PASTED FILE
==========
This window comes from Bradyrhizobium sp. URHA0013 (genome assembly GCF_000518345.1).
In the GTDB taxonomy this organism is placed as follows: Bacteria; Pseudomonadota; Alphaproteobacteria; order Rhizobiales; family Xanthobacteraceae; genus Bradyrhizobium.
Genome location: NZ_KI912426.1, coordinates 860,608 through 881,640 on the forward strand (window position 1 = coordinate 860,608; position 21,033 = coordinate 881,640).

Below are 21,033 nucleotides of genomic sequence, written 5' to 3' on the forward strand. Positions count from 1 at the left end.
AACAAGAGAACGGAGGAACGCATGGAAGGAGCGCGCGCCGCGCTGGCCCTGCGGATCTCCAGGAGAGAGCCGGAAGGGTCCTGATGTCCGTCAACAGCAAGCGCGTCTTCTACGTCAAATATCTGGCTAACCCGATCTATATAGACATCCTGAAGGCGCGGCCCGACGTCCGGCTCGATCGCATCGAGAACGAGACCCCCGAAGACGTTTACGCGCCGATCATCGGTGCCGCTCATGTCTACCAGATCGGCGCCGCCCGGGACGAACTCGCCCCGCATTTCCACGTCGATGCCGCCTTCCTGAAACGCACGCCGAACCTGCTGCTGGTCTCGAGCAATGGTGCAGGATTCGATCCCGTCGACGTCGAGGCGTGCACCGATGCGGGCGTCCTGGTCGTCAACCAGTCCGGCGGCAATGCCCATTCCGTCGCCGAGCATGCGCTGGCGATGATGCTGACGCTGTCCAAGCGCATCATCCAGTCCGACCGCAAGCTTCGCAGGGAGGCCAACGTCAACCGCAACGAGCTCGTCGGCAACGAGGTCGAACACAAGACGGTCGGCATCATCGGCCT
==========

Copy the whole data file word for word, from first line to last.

This window comes from Bradyrhizobium sp. URHA0013 (genome assembly GCF_000518345.1).
In the GTDB taxonomy this organism is placed as follows: Bacteria; Pseudomonadota; Alphaproteobacteria; order Rhizobiales; family Xanthobacteraceae; genus Bradyrhizobium.
Genome location: NZ_KI912426.1, coordinates 860,608 through 881,640 on the forward strand (window position 1 = coordinate 860,608; position 21,033 = coordinate 881,640).

Below are 21,033 nucleotides of genomic sequence, written 5' to 3' on the forward strand. Positions count from 1 at the left end.
AACAAGAGAACGGAGGAACGCATGGAAGGAGCGCGCGCCGCGCTGGCCCTGCGGATCTCCAGGAGAGAGCCGGAAGGGTCCTGATGTCCGTCAACAGCAAGCGCGTCTTCTACGTCAAATATCTGGCTAACCCGATCTATATAGACATCCTGAAGGCGCGGCCCGACGTCCGGCTCGATCGCATCGAGAACGAGACCCCCGAAGACGTTTACGCGCCGATCATCGGTGCCGCTCATGTCTACCAGATCGGCGCCGCCCGGGACGAACTCGCCCCGCATTTCCACGTCGATGCCGCCTTCCTGAAACGCACGCCGAACCTGCTGCTGGTCTCGAGCAATGGTGCAGGATTCGATCCCGTCGACGTCGAGGCGTGCACCGATGCGGGCGTCCTGGTCGTCAACCAGTCCGGCGGCAATGCCCATTCCGTCGCCGAGCATGCGCTGGCGATGATGCTGACGCTGTCCAAGCGCATCATCCAGTCCGACCGCAAGCTTCGCAGGGAGGCCAACGTCAACCGCAACGAGCTCGTCGGCAACGAGGTCGAACACAAGACGGTCGGCATCATCGGCCT